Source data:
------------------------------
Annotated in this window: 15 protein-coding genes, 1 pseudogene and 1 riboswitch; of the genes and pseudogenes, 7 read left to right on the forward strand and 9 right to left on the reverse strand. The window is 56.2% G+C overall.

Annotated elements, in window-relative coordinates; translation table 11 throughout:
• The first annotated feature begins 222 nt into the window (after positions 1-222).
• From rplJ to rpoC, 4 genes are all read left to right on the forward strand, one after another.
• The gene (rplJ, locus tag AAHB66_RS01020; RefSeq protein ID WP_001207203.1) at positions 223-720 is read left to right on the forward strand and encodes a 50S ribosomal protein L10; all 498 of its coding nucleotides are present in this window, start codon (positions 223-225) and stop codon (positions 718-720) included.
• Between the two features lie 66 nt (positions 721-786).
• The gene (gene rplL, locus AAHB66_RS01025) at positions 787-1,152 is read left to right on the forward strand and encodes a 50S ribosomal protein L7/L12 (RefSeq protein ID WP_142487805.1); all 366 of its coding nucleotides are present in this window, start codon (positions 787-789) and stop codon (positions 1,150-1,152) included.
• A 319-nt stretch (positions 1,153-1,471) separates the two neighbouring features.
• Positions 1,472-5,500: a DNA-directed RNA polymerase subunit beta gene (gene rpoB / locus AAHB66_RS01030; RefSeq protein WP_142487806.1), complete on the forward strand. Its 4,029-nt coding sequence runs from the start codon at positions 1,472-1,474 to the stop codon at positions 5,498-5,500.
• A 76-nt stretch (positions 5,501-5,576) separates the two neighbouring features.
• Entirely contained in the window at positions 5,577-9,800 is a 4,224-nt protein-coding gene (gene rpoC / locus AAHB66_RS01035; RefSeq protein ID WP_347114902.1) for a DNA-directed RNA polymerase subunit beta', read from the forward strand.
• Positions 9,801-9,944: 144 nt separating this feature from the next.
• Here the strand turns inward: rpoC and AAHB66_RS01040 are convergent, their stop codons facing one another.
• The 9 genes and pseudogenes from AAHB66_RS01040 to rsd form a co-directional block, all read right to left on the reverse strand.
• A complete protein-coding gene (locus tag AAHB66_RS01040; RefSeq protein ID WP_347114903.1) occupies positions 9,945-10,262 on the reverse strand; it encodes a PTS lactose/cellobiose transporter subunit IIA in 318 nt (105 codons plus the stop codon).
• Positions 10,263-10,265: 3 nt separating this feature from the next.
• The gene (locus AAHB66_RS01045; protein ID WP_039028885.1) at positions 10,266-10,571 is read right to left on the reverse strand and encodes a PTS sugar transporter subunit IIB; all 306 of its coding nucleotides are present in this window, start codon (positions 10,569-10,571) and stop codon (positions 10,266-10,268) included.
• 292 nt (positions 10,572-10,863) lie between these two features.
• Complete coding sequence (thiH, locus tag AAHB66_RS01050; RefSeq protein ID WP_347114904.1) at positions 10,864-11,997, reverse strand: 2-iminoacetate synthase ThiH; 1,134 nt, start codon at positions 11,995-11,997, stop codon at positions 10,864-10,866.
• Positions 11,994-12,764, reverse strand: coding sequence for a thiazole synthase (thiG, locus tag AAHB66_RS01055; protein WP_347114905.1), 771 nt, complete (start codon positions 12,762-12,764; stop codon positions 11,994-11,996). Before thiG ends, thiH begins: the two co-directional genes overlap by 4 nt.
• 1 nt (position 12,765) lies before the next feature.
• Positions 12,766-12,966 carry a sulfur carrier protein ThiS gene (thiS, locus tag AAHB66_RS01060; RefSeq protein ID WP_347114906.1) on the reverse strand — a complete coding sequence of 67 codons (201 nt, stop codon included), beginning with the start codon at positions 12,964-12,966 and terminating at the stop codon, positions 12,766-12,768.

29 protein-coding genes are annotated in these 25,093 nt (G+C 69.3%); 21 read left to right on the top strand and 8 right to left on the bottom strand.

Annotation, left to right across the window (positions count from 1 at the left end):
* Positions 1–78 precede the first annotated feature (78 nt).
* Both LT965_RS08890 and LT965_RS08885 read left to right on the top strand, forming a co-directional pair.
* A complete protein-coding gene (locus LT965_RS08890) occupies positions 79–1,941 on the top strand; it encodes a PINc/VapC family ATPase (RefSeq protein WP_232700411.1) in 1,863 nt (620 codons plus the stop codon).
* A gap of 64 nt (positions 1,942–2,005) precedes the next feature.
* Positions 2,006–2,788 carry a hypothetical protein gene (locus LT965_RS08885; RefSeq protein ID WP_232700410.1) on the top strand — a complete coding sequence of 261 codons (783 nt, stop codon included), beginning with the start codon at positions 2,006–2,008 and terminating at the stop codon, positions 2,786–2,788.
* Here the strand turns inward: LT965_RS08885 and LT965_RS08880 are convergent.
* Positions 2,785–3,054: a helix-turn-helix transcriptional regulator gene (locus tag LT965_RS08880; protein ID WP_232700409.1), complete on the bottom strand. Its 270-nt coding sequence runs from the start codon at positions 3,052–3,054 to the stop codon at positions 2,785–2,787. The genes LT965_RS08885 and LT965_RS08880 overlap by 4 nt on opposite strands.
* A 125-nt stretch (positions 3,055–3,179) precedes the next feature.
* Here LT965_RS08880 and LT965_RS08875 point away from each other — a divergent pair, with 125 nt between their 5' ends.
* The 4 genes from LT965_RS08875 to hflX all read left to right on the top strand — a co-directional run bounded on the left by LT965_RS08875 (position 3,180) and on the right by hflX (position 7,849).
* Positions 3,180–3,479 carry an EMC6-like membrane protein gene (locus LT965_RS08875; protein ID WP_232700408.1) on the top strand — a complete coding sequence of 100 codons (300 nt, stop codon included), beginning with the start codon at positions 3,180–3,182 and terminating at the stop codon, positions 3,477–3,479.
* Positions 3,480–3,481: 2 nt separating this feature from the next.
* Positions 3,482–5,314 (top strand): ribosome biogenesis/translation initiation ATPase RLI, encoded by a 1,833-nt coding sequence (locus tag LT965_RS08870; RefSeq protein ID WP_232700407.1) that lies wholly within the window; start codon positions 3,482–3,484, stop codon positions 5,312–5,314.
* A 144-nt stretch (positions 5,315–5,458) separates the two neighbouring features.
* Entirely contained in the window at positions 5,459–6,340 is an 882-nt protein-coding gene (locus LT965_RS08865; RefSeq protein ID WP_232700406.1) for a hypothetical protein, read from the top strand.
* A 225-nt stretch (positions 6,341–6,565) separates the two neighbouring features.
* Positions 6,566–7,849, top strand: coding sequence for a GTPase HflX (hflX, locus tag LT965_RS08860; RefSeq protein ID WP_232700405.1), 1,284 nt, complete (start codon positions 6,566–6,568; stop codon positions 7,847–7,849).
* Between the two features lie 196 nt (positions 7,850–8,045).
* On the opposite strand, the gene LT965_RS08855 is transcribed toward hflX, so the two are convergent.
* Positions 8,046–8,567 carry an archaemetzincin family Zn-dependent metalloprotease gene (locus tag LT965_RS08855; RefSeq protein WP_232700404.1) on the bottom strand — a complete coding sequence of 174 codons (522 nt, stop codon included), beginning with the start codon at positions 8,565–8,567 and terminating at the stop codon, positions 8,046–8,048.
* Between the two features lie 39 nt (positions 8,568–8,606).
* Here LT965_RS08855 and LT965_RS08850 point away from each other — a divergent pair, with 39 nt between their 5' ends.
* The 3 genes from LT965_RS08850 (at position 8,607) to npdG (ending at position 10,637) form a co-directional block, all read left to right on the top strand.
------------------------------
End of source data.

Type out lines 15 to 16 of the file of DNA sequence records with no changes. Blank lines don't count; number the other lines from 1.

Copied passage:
• A complete protein-coding gene (locus tag AAHB66_RS01040; RefSeq protein ID WP_347114903.1) occupies positions 9,945-10,262 on the reverse strand; it encodes a PTS lactose/cellobiose transporter subunit IIA in 318 nt (105 codons plus the stop codon).
• Positions 10,263-10,265: 3 nt separating this feature from the next.